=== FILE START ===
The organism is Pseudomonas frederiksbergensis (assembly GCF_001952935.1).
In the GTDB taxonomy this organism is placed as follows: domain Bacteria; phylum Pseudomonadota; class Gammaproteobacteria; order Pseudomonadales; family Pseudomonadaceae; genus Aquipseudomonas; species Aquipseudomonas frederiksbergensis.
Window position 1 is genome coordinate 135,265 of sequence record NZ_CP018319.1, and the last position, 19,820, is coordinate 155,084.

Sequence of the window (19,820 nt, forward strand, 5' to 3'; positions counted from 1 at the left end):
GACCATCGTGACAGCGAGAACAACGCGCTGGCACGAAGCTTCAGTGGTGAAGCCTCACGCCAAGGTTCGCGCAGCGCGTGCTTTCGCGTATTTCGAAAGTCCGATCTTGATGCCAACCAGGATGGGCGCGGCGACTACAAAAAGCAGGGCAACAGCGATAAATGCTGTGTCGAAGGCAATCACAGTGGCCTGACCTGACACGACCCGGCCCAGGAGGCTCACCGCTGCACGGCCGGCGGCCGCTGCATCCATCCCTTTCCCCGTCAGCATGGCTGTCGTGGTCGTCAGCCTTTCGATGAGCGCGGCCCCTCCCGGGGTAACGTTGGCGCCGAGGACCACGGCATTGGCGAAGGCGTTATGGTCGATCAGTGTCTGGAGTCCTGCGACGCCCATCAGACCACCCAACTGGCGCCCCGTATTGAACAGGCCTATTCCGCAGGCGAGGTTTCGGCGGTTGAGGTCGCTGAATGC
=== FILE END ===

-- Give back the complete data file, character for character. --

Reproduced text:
The organism is Pseudomonas frederiksbergensis (assembly GCF_001952935.1).
In the GTDB taxonomy this organism is placed as follows: domain Bacteria; phylum Pseudomonadota; class Gammaproteobacteria; order Pseudomonadales; family Pseudomonadaceae; genus Aquipseudomonas; species Aquipseudomonas frederiksbergensis.
Window position 1 is genome coordinate 135,265 of sequence record NZ_CP018319.1, and the last position, 19,820, is coordinate 155,084.

Sequence of the window (19,820 nt, forward strand, 5' to 3'; positions counted from 1 at the left end):
GACCATCGTGACAGCGAGAACAACGCGCTGGCACGAAGCTTCAGTGGTGAAGCCTCACGCCAAGGTTCGCGCAGCGCGTGCTTTCGCGTATTTCGAAAGTCCGATCTTGATGCCAACCAGGATGGGCGCGGCGACTACAAAAAGCAGGGCAACAGCGATAAATGCTGTGTCGAAGGCAATCACAGTGGCCTGACCTGACACGACCCGGCCCAGGAGGCTCACCGCTGCACGGCCGGCGGCCGCTGCATCCATCCCTTTCCCCGTCAGCATGGCTGTCGTGGTCGTCAGCCTTTCGATGAGCGCGGCCCCTCCCGGGGTAACGTTGGCGCCGAGGACCACGGCATTGGCGAAGGCGTTATGGTCGATCAGTGTCTGGAGTCCTGCGACGCCCATCAGACCACCCAACTGGCGCCCCGTATTGAACAGGCCTATTCCGCAGGCGAGGTTTCGGCGGTTGAGGTCGCTGAATGC